Kraft-Heinz generates over $4 billion in operating cash flow with about half of that being used to pay out the $1.9 billion current divided. The dividend currently sits at about a 4.5% yield. Eliminating that will give Berkshire a nice source of cash flow and a full pay back in 5 to 6 years, according to my calculations. Of course, that depends on the premium he would be willing to pay to take in the remaining shares.

Kroger Stock Has Multiple Growth Opportunities

Kroger is a more recent acquisition for Berkshire. The company currently owns 4.4% and is not the largest shareholder by far. The first purchase was revealed in early 2020 without much explanation, as it was almost certainly bought by Buffett’s top two investing lieutenants, Todd Combs and Ted Weschler.

Using the same analysis as above, with a current market cap of $25.8 billion, the free float Berkshire would have to acquire totals of about $25 billion. That is reasonably close to the Kraft-Heinz purchase analysis.

But, again, would they do that?  Should they?

Kroger is one of the largest retailers in the world with over 2,750 retail food stores. Its stores operate under several different brands, such as Ralph’s, Harris Teeter and its own eponymous brand. It also operates gas stations and jewelry stores.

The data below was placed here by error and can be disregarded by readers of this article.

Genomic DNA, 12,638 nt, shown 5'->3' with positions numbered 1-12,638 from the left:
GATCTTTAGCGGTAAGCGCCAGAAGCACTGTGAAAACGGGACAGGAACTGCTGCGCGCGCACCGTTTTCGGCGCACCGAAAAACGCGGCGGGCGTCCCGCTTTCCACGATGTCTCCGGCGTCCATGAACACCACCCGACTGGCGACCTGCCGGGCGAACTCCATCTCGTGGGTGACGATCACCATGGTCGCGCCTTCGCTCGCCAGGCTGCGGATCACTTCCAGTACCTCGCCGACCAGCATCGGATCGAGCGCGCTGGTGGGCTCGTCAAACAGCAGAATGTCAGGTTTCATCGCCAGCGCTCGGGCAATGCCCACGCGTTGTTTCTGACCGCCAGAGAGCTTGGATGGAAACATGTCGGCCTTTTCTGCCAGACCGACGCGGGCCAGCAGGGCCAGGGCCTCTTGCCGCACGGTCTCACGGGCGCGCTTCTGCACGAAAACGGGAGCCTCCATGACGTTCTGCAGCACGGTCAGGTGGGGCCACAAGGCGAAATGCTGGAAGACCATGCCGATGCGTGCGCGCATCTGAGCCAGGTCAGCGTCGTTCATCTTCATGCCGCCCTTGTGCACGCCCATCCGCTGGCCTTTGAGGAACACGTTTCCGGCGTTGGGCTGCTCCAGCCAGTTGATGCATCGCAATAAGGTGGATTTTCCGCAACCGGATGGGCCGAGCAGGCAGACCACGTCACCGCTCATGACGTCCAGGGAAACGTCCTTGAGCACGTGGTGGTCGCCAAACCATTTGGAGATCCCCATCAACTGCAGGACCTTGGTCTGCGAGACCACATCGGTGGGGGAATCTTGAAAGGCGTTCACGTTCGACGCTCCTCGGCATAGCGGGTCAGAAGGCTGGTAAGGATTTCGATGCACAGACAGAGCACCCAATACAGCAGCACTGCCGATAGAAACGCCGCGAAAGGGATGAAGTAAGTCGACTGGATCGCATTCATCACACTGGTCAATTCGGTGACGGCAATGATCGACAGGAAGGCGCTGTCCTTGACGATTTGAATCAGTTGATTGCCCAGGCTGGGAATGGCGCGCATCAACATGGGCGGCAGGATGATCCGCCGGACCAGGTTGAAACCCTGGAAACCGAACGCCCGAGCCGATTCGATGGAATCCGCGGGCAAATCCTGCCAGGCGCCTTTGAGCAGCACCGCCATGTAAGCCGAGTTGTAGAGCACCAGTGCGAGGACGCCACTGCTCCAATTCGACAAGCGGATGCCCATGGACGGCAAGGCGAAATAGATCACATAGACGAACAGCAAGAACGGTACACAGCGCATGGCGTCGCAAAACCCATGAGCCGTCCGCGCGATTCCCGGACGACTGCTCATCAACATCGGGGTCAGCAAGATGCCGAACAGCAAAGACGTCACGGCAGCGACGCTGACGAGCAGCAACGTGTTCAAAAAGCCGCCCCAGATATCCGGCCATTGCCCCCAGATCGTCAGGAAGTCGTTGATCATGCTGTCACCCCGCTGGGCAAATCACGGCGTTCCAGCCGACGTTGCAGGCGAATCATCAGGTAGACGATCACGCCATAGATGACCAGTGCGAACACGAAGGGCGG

Kroger will record some of its best organic growth ever during fiscal year 2020 with identical sales rising 15.3% due to Covid-19 pandemic sales. Adding to this strength, Kroger also has a quickly growing delivery business and other e-commerce initiatives.

This growth likely won’t be sustainable in a non-Covid 19 pandemic world, but perhaps the trillions in pandemic stimulus will be the next boost. Grocers have typically done well during times of inflation as their high level of fixed costs provide some operating leverage as prices rise. That is, of course, provided that their underlying variable costs (food) don’t skyrocket out of control.

Similar to Kraft-Heinz, Kroger generates strong free cash flow despite being a low-margin business. Free cash flow yield will likely remain in the high single digits in coming years. Therefore, this looks like another vehicle that can add another $2 billion in cash per year to Berkshire Hathaway’s coffers. And it still provides some interesting growth prospects if they can be executed effectively.

Buying a stock always requires a catalyst in some form, particularly value stocks, to avoid the dreaded value trap phenomenon. For both of these Buffett stocks, there are many potential catalysts to consider. But it’s time to add a full-on Warren Buffett purchase as one more.

As Buffett himself has said, “The stock market is a device for transferring money from the impatient to the patient.”

On the date of publication Tom Kerr did not have (either directly or indirectly) any positions in the securities mentioned in this article.

Tom Kerr, CFA is an experienced investment manager and business writer who has worked in the investment and securities business since 1994.